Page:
Finance Minister Bruno Le Maire on Thursday said France will tax digital giants at a national level from 2019 if European Union states cannot reach an agreement on a tax on digital revenues for the bloc.EU finance ministers failed to agree a tax on digital revenues on Tuesday, despite a last minute Franco-German plan to salvage the proposal by narrowing its focus to companies like Google and Facebook."I am giving myself until March to reach a deal on a European tax on digital giants," Le Maire told France 2 television."If it doesn't work out, we will do it at a national level, from 2019," he added.The setback in Brussels this week was a blow to French President Emmanuel Macron, whose government has invested considerable political capital in the tax.It also came at a time when the French government has been beset by nationwide protests against the high cost of living and economic policies perceived as favouring big business and the wealthy, but doing nothing to help the poor.China to stick to 'mutual respect' in dealings with world: XiEU adopts plan on bank money laundering, may delay reformsFrance, Germany aim to keep digital tax alive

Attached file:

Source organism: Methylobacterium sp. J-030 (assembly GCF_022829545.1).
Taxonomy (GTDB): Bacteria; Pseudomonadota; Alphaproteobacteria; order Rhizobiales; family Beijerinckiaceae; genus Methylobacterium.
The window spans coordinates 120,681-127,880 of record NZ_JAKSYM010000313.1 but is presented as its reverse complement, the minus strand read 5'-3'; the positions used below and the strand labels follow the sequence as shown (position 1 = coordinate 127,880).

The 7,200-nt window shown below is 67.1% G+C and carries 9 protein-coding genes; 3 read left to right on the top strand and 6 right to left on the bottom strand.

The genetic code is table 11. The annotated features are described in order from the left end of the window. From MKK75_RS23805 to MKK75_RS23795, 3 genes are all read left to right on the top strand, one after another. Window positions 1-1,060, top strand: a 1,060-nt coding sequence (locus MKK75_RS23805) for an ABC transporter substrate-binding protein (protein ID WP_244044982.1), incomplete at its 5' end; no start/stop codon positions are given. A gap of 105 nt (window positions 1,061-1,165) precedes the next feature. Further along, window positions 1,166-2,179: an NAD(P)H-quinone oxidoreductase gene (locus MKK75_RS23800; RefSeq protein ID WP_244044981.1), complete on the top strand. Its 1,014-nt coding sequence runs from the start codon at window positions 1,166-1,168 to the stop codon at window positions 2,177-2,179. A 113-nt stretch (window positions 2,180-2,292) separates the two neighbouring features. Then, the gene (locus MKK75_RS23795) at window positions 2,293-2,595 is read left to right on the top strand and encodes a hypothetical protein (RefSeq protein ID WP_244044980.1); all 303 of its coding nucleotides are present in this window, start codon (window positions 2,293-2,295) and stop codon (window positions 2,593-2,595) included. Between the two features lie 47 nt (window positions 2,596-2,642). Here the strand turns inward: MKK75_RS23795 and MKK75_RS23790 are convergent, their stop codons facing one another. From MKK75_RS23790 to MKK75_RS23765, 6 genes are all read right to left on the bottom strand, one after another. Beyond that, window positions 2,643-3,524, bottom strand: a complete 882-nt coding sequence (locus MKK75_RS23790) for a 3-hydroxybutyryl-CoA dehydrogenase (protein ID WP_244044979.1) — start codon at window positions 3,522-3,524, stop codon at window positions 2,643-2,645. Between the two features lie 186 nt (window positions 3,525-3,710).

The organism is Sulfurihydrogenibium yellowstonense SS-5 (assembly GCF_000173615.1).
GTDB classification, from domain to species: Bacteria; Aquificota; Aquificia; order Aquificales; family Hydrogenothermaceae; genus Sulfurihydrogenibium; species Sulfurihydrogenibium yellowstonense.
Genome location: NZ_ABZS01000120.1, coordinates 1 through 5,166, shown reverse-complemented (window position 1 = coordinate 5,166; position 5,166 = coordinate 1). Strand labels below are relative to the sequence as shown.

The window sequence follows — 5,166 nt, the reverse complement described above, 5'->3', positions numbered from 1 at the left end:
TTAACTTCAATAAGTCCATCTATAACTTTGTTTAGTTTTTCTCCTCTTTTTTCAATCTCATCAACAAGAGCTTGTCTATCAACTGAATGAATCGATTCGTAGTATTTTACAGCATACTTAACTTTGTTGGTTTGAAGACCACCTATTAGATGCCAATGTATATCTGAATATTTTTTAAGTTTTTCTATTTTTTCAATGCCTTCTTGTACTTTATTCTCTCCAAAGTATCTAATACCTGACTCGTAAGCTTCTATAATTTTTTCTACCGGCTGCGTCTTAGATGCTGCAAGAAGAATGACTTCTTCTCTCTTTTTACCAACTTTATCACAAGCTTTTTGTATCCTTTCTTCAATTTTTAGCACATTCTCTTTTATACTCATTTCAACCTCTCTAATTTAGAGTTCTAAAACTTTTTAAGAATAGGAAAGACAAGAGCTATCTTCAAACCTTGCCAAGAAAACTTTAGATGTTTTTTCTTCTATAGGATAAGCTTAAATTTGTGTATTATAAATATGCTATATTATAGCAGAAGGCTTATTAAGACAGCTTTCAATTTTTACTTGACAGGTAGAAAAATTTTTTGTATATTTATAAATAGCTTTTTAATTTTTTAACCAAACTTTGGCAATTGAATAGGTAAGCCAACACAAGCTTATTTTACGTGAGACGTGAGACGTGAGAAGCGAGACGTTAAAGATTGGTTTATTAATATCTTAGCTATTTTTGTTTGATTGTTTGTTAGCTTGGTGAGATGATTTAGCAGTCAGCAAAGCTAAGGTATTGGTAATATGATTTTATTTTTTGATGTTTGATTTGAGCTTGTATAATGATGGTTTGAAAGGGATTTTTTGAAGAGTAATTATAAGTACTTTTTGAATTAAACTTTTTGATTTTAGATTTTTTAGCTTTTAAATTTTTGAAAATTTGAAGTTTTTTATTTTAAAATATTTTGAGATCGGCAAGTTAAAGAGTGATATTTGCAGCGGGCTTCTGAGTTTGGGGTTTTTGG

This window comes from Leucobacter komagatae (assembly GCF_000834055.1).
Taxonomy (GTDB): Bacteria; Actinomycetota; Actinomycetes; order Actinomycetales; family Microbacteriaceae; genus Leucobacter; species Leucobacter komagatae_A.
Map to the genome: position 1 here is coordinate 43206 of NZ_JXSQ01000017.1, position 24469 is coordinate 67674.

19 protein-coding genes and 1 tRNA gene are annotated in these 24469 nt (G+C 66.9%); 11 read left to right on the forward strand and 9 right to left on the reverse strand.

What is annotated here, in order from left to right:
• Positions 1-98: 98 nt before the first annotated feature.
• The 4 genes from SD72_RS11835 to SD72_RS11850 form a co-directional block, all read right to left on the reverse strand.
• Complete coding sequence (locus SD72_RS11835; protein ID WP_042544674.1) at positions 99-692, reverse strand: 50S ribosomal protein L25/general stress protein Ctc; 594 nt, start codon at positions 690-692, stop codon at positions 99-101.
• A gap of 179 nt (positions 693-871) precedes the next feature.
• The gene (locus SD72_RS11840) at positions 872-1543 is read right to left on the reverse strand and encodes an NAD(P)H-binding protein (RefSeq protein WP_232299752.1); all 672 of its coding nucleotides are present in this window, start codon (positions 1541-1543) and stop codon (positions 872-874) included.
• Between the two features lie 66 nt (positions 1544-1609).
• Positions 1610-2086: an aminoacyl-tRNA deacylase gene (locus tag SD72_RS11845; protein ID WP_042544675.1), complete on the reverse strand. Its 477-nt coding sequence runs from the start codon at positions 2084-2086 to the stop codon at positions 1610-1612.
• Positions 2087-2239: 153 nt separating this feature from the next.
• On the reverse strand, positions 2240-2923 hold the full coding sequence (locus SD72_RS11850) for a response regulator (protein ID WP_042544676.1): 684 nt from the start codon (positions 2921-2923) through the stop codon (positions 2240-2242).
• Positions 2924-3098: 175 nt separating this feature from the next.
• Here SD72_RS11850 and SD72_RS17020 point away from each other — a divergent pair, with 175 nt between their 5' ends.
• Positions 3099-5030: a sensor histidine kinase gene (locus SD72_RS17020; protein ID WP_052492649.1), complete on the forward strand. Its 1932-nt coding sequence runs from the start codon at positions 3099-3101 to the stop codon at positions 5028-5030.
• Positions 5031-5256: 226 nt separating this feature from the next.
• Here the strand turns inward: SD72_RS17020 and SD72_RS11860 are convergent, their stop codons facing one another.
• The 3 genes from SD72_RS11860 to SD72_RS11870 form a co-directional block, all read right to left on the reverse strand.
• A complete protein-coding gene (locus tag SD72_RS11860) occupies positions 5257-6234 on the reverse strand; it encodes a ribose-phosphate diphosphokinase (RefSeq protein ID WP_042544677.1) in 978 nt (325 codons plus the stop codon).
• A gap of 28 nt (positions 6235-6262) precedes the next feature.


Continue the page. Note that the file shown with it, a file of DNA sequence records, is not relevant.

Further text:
France cancels fuel tax hikes amid protests
France has abandoned an increase in fuel taxes following weeks of violent demonstrations.“The government is ready for dialogue and is showing it because this tax increase has been dropped from the 2019 budget bill,” Prime Minister Edouard Philippe said Wednesday in a speech at the National Assembly, or lower house of parliament.The move follows an announcement by Philippe the previous day that tax hikes would be delayed for six months and that the suspension would also apply to increases in gas and electricity prices.Thousands of protesters wearing yellow vests have been gathering in major French cities, including Paris, since Nov. 17 to protest President Emmanuel Macron's controversial fuel tax hikes and the deteriorating economic situation in France.France could change position on wealth tax, Macron ally suggestsThe demonstrators, who generally live in rural areas due to high rents in the cities, called on Macron to cut fuel taxes and make economic arrangements to ease their lives.On Saturday, French police cracked down on protesters around the famous Champs-Elysees in Paris with tear gas and water cannons.Demonstrators set a large number of vehicles and trash cans ablaze and pelted police with stones and bottles.At least three people have died during the riots while 1,043 others have been injured, including 222 members of the security forces. As many as 1,424 people have been arrested.According to a recent survey, 84 percent of the French people -- mostly from the middle-income group -- support the protests.Fuel prices in France have risen more than 20 percent this year.